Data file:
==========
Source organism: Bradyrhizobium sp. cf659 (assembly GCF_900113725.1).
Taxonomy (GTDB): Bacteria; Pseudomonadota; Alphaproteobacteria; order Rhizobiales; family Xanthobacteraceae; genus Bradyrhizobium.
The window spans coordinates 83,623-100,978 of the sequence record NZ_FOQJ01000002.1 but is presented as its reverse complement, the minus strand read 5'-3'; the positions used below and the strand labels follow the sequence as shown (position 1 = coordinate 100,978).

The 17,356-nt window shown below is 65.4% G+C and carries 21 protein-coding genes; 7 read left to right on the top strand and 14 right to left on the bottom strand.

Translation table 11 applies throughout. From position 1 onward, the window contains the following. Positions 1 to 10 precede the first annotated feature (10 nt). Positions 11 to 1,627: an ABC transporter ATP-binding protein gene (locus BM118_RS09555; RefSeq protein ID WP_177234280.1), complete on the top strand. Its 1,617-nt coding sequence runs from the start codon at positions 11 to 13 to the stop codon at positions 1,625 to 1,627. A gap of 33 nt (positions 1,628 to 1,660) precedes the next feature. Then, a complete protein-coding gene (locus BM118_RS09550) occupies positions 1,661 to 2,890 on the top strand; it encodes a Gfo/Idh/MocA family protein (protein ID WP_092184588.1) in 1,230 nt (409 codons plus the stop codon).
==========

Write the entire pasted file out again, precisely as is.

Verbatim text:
Source organism: Bradyrhizobium sp. cf659 (assembly GCF_900113725.1).
Taxonomy (GTDB): Bacteria; Pseudomonadota; Alphaproteobacteria; order Rhizobiales; family Xanthobacteraceae; genus Bradyrhizobium.
The window spans coordinates 83,623-100,978 of the sequence record NZ_FOQJ01000002.1 but is presented as its reverse complement, the minus strand read 5'-3'; the positions used below and the strand labels follow the sequence as shown (position 1 = coordinate 100,978).

The 17,356-nt window shown below is 65.4% G+C and carries 21 protein-coding genes; 7 read left to right on the top strand and 14 right to left on the bottom strand.

Translation table 11 applies throughout. From position 1 onward, the window contains the following. Positions 1 to 10 precede the first annotated feature (10 nt). Positions 11 to 1,627: an ABC transporter ATP-binding protein gene (locus BM118_RS09555; RefSeq protein ID WP_177234280.1), complete on the top strand. Its 1,617-nt coding sequence runs from the start codon at positions 11 to 13 to the stop codon at positions 1,625 to 1,627. A gap of 33 nt (positions 1,628 to 1,660) precedes the next feature. Then, a complete protein-coding gene (locus BM118_RS09550) occupies positions 1,661 to 2,890 on the top strand; it encodes a Gfo/Idh/MocA family protein (protein ID WP_092184588.1) in 1,230 nt (409 codons plus the stop codon).